We cannot ignore the precedent that we ourselves set when we tried the surviving leaders of the Nazi regime at Nuremburg. War crimes are war crimes no matter what people commit them, and we must hold ourselves to this higher standard. But then we must also realize as Hannah Arendt noted “The sad truth is that most evil is done by people who never make up their minds to be good or evil.”

Likewise there are people, like a younger me, who agree with Commodore Stephen Decatur who declare “my country right or wrong” and then ignore any possible evils committed by the United States. I love and serve my country, but if we are complicit in war crimes then what have we become? Are we willing to throw away our ideals, our ethics, our humanity to ensure our survival?

Personally, even if the worst outcome is true, I cannot imagine that those involved meant to commit a war crime, but that being said there is a rationalization that even good people make during war, that their actions, or the actions of their nation are excused by necessity. I am reminded of the words of Spencer Tracy in the movie Judgment at Nuremburg when he said:

There are those in our own country too who today speak of the “protection of country” – of ‘survival’. A decision must be made in the life of every nation at the very moment when the grasp of the enemy is at its throat. Then, it seems that the only way to survive is to use the means of the enemy, to rest survival upon what is expedient – to look the other way. Well, the answer to that is ‘survival as what’? A country isn’t a rock. It’s not an extension of one’s self. It’s what it stands for. It’s what it stands for when standing for something is the most difficult! Before the people of the world, let it now be noted that here, in our decision, this is what we stand for: justice, truth, and the value of a single human being.”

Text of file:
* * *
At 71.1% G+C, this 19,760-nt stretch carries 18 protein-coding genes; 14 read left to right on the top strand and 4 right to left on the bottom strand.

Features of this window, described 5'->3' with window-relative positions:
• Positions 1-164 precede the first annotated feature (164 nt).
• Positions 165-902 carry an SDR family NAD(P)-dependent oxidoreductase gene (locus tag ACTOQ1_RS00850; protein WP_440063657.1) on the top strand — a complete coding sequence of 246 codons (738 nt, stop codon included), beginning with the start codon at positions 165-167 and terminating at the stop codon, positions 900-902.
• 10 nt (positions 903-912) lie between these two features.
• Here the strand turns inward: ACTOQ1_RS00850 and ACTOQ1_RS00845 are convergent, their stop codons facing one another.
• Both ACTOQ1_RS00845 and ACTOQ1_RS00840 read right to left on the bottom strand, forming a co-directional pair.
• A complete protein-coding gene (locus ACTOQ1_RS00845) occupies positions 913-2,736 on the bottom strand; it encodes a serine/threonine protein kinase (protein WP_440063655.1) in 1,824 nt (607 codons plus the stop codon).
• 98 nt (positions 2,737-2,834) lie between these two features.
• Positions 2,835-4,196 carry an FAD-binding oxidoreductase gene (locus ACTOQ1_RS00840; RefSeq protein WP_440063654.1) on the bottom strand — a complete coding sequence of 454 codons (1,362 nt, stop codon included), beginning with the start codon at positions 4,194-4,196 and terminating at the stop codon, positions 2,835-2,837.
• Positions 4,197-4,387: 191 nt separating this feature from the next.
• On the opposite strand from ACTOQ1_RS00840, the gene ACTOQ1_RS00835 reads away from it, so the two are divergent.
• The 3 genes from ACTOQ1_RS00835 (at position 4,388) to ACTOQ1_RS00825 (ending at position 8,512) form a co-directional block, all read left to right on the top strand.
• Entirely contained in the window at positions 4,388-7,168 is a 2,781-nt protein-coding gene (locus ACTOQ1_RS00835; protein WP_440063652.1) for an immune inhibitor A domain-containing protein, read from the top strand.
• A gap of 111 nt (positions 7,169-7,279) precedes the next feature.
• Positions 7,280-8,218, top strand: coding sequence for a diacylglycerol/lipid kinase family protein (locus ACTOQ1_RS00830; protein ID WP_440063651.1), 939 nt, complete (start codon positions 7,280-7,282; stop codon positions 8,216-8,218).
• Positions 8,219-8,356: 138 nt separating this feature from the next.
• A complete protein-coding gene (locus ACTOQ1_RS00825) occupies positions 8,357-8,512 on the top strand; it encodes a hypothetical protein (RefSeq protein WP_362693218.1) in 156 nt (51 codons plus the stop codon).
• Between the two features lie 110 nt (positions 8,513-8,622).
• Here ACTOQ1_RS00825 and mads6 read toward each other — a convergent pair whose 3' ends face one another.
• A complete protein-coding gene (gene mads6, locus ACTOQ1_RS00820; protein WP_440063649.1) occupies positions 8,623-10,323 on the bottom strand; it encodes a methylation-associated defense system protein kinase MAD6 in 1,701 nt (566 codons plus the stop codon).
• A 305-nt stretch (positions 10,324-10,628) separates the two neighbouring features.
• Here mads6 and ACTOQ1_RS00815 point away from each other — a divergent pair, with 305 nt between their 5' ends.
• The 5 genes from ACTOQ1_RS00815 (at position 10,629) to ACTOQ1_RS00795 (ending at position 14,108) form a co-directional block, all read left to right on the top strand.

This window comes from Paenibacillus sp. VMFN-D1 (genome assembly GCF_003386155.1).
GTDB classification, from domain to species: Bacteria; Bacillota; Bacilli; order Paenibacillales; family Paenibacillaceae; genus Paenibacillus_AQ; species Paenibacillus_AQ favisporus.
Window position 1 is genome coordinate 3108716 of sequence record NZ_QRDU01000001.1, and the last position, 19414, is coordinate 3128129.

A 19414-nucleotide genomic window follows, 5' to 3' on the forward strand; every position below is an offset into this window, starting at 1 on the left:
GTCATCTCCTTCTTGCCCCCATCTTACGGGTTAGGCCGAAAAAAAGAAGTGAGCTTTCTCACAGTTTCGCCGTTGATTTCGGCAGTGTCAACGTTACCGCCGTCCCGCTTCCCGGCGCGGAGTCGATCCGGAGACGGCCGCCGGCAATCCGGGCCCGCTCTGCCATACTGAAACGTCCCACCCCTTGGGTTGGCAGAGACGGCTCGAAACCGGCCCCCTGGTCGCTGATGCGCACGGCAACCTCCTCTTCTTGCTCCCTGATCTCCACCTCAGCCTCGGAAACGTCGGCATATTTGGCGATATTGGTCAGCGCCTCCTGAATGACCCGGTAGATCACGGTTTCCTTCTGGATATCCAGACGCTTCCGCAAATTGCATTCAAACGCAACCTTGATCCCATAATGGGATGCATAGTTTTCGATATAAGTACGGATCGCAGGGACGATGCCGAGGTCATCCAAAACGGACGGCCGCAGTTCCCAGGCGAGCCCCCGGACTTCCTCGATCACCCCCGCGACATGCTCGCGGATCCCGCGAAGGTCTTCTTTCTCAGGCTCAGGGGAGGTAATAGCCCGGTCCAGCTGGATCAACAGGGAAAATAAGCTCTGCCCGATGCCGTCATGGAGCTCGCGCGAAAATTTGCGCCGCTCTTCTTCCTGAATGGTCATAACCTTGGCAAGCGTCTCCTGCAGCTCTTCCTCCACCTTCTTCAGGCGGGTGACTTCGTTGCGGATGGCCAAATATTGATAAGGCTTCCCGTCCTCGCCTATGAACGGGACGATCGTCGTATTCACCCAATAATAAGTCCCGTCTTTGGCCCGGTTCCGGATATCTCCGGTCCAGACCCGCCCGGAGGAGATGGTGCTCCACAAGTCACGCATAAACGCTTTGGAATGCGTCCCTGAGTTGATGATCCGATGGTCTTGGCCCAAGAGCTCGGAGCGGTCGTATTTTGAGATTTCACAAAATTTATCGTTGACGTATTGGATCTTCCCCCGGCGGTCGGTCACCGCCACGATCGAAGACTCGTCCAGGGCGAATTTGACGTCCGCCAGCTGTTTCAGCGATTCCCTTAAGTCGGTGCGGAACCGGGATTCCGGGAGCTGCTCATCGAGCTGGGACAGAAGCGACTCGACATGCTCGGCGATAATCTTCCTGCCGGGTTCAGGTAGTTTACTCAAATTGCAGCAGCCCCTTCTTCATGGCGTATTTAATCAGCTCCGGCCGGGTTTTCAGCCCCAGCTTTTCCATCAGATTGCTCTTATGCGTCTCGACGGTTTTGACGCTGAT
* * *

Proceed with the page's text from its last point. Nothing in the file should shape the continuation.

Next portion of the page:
At Kunduz over twenty medical personnel at the Doctors Without Borders died, another three dozen were wounded when American, or other coalition aircraft responded to the call of Afghan ground forces for air support against the Taliban. Regardless of if the Taliban were taking advantage of the hospital to engage the Afghan troops, the location of the hospital was known to coalition forces, it had been there and in operation for four years.

Please do not get me wrong, I want my country to always be in the right. For over 30 years I have sworn an oath to defend the Constitution of the United States and followed what I believe is a call to uphold the best that our country has to offer. I do not support the Taliban or any other group that would seek to impose a theocracy on their people, but at the same time how can I countenance the support of a discredited, unethical and corrupt regime that has squandered the lives and trust of its own people while at the same time taking advantage of American and NATO forces, our military and intelligence support as well our massive economic support without which they could not remain in power?

When I see what the U.S. backed governments in Afghanistan, not to mention Iraq have done to their people with our support I feel much like T.E. Lawrence who wrote of the British administration in 1920 Iraq:

“The people of England have been led in Mesopotamia into a trap from which it will be hard to escape with dignity and honour. They have been tricked into it by a steady withholding of information. The Bagdad communiqués are belated, insincere, incomplete. Things have been far worse than we have been told, our administration more bloody and inefficient than the public knows. It is a disgrace to our imperial record, and may soon be too inflamed for any ordinary cure. We are to-day not far from a disaster.”

Like about everyone I do not pretend to know everything that happened in this incident. But that being said; of we as Americans cannot uphold and subject ourselves to the same standards that we have imposed on others, then what does that say about us? I wonder what our response will be and I am troubled, because I think that we will not hold ourselves to the standards that we ourselves claim to uphold. I say this because we have not done so since Nuremberg.